The breath-taking, bright blue bell-shaped flowers in Munnar are all set to bloom in the Western Ghats this monsoon. Not only a visual treat, the Neelakurinji bloom, is also a rare marvel that occurs once in 12 years in Munnar.
During its flowering season, the Neelakurinji carpets the whole of the mist-clad high ranges of Munnarin a swathe of blue and beckons everyone to view its sprawling splendour.
‘Neela’ means blue in Malayalam and ‘Kurinji’ is the local name of the flower. The botanical name of Neelakurinji is ‘Strobilanthes kunthianus’ and it grows at an altitude of 1300 to 2400 metres. 46 species of this flower are found in India, though there are around 250 of them world-wide and their blooming cycles vary from annual to 16-years.This fairylike phenomenon can be viewed in all its glory between July and October this year (2018). These spectacular flowers were last seen in 2006.
The Western Ghats forms the main habitat of the Neelakurinji. The hills surrounding Munnar with these endemic species is also an indicator of the health of the ecosystem. This symbol of bio-diversity may well be claimed as flagship species of these beautifulhills in Kerala.
The valleys of Munnar look unrecognizable covered in these majestic flowers during the Neelakurinji bloom. The hills of tea in Munnar turns into a major tourist attraction, thanks to the Neelakurinji.
The Kerala tourism department expects over 8 lakh visitorsin Munnarthis blooming season. A growth of 79 percent in tourist arrivals to Munnar in expected this year.To those bitten by the travel bug, Munnar is a must-see destination. The green carpets of tea, lush meadows, gushing waterfall and misty roads take you to a world that is sure to enthral anyone.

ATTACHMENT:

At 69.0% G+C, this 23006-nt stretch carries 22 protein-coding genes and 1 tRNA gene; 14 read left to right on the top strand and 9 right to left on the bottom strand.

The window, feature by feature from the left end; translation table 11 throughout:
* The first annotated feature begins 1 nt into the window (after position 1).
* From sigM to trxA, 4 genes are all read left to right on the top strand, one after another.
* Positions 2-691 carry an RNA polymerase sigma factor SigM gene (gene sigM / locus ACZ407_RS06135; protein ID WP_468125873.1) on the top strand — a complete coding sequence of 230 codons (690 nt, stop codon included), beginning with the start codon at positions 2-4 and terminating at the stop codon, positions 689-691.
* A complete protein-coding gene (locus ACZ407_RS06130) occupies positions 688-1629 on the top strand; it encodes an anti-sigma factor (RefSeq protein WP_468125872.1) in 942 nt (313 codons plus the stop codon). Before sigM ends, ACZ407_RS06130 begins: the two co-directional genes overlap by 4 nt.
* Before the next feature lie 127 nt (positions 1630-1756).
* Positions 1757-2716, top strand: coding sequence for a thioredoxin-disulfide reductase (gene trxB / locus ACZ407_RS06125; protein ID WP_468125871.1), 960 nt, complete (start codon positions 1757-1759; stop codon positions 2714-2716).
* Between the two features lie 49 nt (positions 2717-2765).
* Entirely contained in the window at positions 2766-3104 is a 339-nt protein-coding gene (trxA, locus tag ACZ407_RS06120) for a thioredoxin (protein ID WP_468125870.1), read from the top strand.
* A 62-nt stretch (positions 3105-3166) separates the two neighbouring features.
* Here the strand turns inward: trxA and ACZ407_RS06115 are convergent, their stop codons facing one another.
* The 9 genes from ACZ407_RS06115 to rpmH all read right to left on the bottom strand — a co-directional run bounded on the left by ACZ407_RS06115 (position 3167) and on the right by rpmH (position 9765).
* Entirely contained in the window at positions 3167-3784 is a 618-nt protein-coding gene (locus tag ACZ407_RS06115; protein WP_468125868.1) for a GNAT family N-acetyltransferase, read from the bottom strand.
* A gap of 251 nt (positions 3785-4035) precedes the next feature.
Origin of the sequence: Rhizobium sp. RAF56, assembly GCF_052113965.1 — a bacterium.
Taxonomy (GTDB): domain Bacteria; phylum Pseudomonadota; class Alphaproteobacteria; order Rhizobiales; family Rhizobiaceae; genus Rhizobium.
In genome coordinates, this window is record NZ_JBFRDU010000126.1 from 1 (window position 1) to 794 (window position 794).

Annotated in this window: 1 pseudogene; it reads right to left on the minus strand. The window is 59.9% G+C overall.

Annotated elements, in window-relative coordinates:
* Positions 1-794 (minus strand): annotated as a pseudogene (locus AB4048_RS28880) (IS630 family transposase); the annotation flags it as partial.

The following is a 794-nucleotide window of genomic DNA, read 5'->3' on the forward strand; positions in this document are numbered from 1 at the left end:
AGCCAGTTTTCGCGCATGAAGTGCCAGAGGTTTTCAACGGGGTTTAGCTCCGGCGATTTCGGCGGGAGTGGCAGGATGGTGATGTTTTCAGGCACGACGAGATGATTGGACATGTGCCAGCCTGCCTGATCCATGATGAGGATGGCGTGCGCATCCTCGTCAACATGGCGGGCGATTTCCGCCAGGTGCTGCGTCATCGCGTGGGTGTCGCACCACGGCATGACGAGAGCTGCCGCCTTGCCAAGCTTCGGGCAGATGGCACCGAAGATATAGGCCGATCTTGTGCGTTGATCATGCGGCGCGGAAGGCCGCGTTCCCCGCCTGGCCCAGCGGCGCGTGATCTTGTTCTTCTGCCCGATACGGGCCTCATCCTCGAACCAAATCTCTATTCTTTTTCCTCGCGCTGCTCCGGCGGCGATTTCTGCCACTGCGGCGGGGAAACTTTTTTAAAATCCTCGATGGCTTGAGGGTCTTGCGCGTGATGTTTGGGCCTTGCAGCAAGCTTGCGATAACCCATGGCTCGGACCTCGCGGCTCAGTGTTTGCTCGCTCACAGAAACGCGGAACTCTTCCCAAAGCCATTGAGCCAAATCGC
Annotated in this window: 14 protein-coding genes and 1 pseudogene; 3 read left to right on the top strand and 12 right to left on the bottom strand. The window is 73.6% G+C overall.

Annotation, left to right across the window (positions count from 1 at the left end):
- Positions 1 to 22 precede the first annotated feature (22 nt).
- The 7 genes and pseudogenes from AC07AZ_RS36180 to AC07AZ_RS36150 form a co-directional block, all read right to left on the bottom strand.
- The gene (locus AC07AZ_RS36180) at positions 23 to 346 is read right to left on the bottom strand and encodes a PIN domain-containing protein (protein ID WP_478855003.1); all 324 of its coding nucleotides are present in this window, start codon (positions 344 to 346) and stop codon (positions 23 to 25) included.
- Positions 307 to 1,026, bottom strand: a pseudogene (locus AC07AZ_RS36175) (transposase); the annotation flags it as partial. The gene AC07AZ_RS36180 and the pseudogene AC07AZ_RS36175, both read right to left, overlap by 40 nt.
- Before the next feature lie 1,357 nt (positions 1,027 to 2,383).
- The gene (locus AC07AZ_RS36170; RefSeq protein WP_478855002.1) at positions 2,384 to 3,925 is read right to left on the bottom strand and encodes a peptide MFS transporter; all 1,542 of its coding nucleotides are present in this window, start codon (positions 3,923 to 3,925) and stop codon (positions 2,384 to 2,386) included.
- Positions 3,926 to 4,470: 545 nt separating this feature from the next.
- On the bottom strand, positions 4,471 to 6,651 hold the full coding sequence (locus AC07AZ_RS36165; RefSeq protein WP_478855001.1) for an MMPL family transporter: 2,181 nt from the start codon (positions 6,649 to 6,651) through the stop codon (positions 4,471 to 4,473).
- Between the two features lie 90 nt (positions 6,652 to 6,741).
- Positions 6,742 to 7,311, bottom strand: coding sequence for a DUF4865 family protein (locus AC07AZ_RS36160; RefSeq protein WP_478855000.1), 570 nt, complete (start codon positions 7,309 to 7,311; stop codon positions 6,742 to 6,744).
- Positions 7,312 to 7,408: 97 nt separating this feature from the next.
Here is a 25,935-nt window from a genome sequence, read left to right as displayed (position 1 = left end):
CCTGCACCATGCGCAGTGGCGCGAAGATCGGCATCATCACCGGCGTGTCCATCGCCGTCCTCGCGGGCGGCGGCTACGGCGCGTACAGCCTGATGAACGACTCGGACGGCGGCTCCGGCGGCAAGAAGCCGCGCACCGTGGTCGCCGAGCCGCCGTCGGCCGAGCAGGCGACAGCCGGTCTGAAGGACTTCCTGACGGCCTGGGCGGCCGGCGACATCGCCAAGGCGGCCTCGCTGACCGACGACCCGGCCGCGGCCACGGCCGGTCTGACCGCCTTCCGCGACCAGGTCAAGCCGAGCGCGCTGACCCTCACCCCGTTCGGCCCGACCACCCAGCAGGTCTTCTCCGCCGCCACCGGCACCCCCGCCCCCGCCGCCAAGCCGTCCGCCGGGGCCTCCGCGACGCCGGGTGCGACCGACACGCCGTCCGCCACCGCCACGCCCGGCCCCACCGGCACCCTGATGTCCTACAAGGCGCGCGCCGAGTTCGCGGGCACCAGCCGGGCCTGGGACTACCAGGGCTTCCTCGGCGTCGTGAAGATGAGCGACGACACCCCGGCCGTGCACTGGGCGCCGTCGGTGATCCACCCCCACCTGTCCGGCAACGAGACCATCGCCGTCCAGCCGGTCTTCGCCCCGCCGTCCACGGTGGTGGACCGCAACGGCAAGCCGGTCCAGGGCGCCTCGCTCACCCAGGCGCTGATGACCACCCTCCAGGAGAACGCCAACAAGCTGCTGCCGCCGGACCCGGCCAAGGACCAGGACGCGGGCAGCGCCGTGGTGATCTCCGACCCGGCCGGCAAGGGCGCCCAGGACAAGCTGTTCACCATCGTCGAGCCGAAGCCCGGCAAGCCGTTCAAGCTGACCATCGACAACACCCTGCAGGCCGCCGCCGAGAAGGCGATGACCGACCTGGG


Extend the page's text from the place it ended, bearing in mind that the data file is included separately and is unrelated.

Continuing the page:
Where in Munnar can one see the Neelakurinji?
There are plenty of places in Munnar where one can witness Neelakurinjibloom in all its magnificence. The 2 top places accessible to tourists are – The Kurinjimala Sanctuary located at Kottakamboor and Vattavada villages of DevikulamTaluk in Munnar and the Eravikulam National Park in the Idukki district.
The Muthuvan tribe, the original inhabitants of Munnar, calculate their age in relation to the number of Neelakurinji blooms they have witnessed.
The Paliyans of Tamil Nadu also use the blossoming cycle of Neelakurinji flowers to calculate their age.
During the blooming season, honey bees collect nectar from the Neelakurinji flowers and this honey is believed to be tastier and more nutritious than the regular honey.
Not all flowers are blue, as the name suggests. Out of the 46 varieties of Neelakurinji found in India, a few are red and maroon in colour.
Even though the Neelakurinji bloom steals the show this year in Munnar, there are several other places that one must visit when in Munnar. A visit to the tea plantations, the Madupatty dam, Tea Museum, Madupatty Factory and a walk on the various verdant mountain trails will prove that this indeed is the God’s own country!Munnar is nothing less than a heaven if you are a tea lover! Check out the Places to visit in Munnar if you are a Tea lover!
Things to remember when you visit
-Do not forget to carry jackets, umbrellas and sweaters, for this time of the year is bound to be rainy as well as cold in Munnar.
-Rain also brings with it leeches. They love to latch on to your legs and they are found in plenty in the hills of Munnar during the monsoons. Ensure that you are covered properly. Another lesser known remedy used by the residents of Munnar is generously spreading Dettol over exposed parts of the legs. In case you have been stung and need the leech to leave its grip on your body, put some salt.
-Munnar is filled with wildlife so please do not carry plastic to Munnar. Plastic lying about would befatal for the wildlife.
-You are entering a beautiful land, take only memories and photographs back with you. Remember that the Neelakurinji will not survive in all places. Do not pluck the flowers as souvenirs.
-If a majestic wild elephant decides to honour you with a visit, do not be scared. Just wait until it leaves or moves towards the side of the road. Excessive honking and bright lights can irritate the animal and may cause harm to people and vehicles. Ask locals for help.
We, at Ripple Tea,try to do our bit in preserving this land entrusted to us by the pioneer tea planters. We have been running various campaigns to educate thelocals as well as the tourists about the Neelakurinji and the importance of conserving Munnar. Do take a look at some of our initiatives here.
If you miss the Neelakurinji bloom this year then you will have to wait until 2030. So, what are you waiting for? Pack your bags now!
See you in Munnar!